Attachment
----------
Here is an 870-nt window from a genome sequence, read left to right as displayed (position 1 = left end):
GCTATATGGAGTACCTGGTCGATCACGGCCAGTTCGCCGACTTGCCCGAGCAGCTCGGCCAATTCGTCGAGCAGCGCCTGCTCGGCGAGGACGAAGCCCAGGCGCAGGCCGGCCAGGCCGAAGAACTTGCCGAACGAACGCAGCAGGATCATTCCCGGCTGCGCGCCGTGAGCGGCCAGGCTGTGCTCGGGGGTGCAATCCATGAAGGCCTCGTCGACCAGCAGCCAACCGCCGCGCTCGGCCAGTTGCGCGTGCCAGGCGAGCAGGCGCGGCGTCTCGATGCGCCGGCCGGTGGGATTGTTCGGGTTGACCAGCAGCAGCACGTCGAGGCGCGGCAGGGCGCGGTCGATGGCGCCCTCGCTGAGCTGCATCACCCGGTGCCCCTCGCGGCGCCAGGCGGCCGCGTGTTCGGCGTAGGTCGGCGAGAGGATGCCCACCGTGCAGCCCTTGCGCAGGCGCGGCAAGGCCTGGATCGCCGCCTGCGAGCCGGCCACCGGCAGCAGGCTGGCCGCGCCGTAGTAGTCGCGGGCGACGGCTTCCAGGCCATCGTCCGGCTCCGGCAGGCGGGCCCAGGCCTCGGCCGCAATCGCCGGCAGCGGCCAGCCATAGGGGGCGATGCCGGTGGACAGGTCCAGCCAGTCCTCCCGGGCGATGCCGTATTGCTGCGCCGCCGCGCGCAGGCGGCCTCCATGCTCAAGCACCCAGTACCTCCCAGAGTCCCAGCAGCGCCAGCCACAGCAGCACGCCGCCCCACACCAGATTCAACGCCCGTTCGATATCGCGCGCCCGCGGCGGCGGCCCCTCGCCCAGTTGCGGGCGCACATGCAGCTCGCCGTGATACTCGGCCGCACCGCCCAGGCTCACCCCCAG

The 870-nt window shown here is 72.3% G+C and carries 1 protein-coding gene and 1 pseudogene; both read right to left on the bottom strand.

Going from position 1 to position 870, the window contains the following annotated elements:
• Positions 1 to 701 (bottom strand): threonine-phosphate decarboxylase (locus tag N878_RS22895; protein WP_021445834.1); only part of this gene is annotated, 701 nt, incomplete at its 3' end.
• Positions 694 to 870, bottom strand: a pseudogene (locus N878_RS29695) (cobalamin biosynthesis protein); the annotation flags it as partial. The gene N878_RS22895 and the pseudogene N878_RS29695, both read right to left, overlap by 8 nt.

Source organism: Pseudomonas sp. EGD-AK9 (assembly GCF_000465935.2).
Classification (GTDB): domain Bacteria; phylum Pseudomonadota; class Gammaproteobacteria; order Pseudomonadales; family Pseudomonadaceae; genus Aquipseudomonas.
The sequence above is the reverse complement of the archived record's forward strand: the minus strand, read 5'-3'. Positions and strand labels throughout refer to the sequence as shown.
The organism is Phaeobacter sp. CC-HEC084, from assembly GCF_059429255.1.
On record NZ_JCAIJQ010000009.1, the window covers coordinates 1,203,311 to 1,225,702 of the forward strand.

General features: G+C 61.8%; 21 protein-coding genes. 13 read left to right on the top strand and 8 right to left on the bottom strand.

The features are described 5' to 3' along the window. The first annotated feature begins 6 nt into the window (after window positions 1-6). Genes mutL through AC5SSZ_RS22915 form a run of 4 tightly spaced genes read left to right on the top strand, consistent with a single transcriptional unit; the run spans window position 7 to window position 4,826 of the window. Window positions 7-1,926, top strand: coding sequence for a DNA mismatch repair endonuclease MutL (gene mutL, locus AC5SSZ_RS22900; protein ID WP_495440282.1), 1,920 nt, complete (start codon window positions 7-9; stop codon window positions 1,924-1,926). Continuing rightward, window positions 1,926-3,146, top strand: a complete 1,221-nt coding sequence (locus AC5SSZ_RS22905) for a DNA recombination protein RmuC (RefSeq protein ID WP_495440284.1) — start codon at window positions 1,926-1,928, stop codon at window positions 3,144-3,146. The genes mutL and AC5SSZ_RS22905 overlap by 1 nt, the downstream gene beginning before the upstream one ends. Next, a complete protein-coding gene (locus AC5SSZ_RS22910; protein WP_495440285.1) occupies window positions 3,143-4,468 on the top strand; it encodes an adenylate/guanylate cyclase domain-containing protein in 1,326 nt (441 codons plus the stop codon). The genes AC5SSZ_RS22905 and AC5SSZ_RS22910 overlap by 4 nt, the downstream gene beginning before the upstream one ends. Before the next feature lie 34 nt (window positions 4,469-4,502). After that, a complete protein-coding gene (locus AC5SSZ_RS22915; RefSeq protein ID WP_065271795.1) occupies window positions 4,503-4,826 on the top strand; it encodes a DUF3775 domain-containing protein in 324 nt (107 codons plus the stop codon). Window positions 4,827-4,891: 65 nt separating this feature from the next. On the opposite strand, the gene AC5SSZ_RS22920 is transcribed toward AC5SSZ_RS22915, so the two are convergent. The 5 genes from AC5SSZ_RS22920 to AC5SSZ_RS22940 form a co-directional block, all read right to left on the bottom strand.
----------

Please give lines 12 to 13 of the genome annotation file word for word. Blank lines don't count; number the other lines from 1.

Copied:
General features: G+C 61.8%; 21 protein-coding genes. 13 read left to right on the top strand and 8 right to left on the bottom strand.

The features are described 5' to 3' along the window. The first annotated feature begins 6 nt into the window (after window positions 1-6). Genes mutL through AC5SSZ_RS22915 form a run of 4 tightly spaced genes read left to right on the top strand, consistent with a single transcriptional unit; the run spans window position 7 to window position 4,826 of the window. Window positions 7-1,926, top strand: coding sequence for a DNA mismatch repair endonuclease MutL (gene mutL, locus AC5SSZ_RS22900; protein ID WP_495440282.1), 1,920 nt, complete (start codon window positions 7-9; stop codon window positions 1,924-1,926). Continuing rightward, window positions 1,926-3,146, top strand: a complete 1,221-nt coding sequence (locus AC5SSZ_RS22905) for a DNA recombination protein RmuC (RefSeq protein ID WP_495440284.1) — start codon at window positions 1,926-1,928, stop codon at window positions 3,144-3,146. The genes mutL and AC5SSZ_RS22905 overlap by 1 nt, the downstream gene beginning before the upstream one ends. Next, a complete protein-coding gene (locus AC5SSZ_RS22910; protein WP_495440285.1) occupies window positions 3,143-4,468 on the top strand; it encodes an adenylate/guanylate cyclase domain-containing protein in 1,326 nt (441 codons plus the stop codon). The genes AC5SSZ_RS22905 and AC5SSZ_RS22910 overlap by 4 nt, the downstream gene beginning before the upstream one ends. Before the next feature lie 34 nt (window positions 4,469-4,502). After that, a complete protein-coding gene (locus AC5SSZ_RS22915; RefSeq protein ID WP_065271795.1) occupies window positions 4,503-4,826 on the top strand; it encodes a DUF3775 domain-containing protein in 324 nt (107 codons plus the stop codon). Window positions 4,827-4,891: 65 nt separating this feature from the next. On the opposite strand, the gene AC5SSZ_RS22920 is transcribed toward AC5SSZ_RS22915, so the two are convergent. The 5 genes from AC5SSZ_RS22920 to AC5SSZ_RS22940 form a co-directional block, all read right to left on the bottom strand.